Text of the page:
[plt-scheme] xxx chooses MzScheme as preferred language

From: mvanier (mvanier at cs.caltech.edu)
Date: Sat Jun 3 23:45:28 EDT 2006


I agree with all your points, but you've omitted one that is relevant to PLT 
Scheme and Scheme in general: a lot of programmers simply detest parenthesized 
syntax on first glance.  Choosing programming languages is a bit like choosing a 
mate: if the first impression is negative, the person gives up and looks 
elsewhere.  I remember reading once that Standard ML had suffered a lot because 
unary minus is "~" instead of "-".  I have a researcher friend who gave up on 
Ocaml because it ends expressions in double semicolons (which actually is only 
needed when used interactively, but he never got far enough to find that out).

I've heard that the PLT folks are working on a more "conventional" syntax (which 
looks javascript-ish to me).  I think this is a Very Good Thing, not because I'm 
in love with conventional syntax, but because it softens the barrier to entry. 
After programmers use the conventional syntax for a couple of years, they will 
probably start to realize that the more uniform standard Scheme syntax is 
superior in many ways, and by then they're part of the community.  Or maybe 
they'll stick with the conventional syntax -- so what?  They're using a 
garbage-collected language with higher-order functions, macros, built-in support 
for lists, continuations, etc.  I would certainly rather hack on a 
conventionally-syntaxed Scheme than a conventionally-syntaxed <insert any lame 
popular scripting language>.


Edmund Dengler wrote:
> Greetings!
> On Fri, 2 Jun 2006, Abdulaziz Ghuloum wrote:
>> I don't buy that performance doesn't matter; it's just not as important
>> as the other factors for people using PLT software.
>> I would guess that the largest portions of PLT users are students who
>> use DrScheme as part of their coursework.  Performance is perhaps the
>> last thing to matter for this group.  Casual programmers who play with
>> Scheme every now and then while reading SICP/HtDP don't care about
>> performance either.  People writing web-based applications and related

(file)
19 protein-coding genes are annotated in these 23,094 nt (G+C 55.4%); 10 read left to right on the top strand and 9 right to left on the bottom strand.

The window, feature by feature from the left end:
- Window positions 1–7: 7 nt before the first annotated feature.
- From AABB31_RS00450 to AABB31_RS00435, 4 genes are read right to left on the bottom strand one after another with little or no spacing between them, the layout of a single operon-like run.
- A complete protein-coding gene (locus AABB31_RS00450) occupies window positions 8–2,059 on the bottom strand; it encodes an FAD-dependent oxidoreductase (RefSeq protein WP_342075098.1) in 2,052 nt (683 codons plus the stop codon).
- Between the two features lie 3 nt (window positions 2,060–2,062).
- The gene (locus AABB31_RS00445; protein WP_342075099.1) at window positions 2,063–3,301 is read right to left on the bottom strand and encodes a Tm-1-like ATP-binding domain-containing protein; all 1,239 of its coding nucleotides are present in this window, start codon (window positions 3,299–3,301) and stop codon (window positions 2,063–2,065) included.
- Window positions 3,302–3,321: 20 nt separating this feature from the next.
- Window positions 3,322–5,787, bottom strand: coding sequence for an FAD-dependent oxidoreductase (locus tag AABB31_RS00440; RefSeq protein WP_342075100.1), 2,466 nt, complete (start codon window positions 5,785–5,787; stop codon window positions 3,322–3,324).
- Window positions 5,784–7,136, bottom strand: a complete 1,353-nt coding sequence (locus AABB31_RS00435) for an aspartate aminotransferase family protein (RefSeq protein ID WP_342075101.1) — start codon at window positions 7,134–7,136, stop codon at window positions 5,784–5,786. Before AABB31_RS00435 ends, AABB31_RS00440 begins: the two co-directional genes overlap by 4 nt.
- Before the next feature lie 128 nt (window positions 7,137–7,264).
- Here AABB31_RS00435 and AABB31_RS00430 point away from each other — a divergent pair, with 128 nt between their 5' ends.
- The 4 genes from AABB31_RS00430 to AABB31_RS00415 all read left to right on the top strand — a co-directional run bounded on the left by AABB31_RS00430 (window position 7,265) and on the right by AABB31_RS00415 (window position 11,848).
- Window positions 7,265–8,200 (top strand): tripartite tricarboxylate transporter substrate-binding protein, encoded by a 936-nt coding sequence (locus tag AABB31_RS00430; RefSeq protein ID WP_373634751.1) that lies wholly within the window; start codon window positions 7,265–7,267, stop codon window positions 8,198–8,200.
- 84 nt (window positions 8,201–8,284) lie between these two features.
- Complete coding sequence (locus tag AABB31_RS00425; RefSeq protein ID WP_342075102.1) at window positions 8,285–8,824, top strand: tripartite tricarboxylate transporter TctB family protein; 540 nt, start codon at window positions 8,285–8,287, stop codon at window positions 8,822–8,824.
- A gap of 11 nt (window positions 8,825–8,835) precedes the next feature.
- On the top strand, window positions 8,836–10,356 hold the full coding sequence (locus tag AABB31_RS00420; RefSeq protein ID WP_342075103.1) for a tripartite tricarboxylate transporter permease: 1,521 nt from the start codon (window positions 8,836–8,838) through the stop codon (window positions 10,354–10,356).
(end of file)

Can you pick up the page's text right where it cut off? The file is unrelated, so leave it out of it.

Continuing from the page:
>> stuff don't care either since the bottleneck for these applications is
>> usually the speed of the network/database/... .
>> What remains is perhaps less than 1% of the Schemers who do care about
>> performance because their applications demand it.  To be popular, you
>> better focus your effort on catering to the needs of 99% of users.  The
>> other 1% can use whatever other implementation/language with negligible
>> overall effect on PLT's popularity.
>> Aziz,,,
> As somebody who develops systems, and who talks to plenty of companies and
> individuals that develop, I can tell you there are a large number of
> practical engineering concerns that drive selecting a language. This
> ranges from performance ("it's not fast enough"), resource usage (too much
> memory being a big one - when you start to swap, things really die, or you
> need to fit lots of things in memory), library support ("I have to write
> too much myself", "no database/gui support"), whether the language is
> going to be around in a couple of years, whether you can actually produce
> a standalone binary, and can you get developers.
> Note that Java is _still_ argued against because of both performance and
> memory utilization (and note - while Java has gotten better, on a number
> of systems these two still kill - OpenBSD anybody?), which are much better
> than MzScheme.
> A number of projects which were desired to be done in Python were dumped
> by various groups for purely performance reasons.
> Note that acturial science used APL (of all languages) for quite few years
> beacuse of the ability to do fast calculations. This flies in the face of
> people who claim that users will never use exotic technologies - if it is
> useful, they will learn to live with it.
> In this case, MzScheme wins on library (could always be more, but not too
> bad) and longevity (it looks like it will be around for awhile). Not sure
> the standalone support is really there yet. _But_, definitely loses on
> performance/memory and currently developer availability.
> As they all say, there are three types of lies: lies, *** lies, and
> statistics. I would say that there are probably more users who might have
> used MzScheme _if_ performance/memory had been reasonable than there are
> current users (this is a completely WAG, but on the other hand, I know
> quite a number of decent developers who are bemoaning the lack of anything
> better than C/C++ or Java for realistic systems). By that measure, over
> 50% (I would still raise this even more) cared about performance, but
> didn't stick around to be counted in the current user survey.
> Regards!
> Ed
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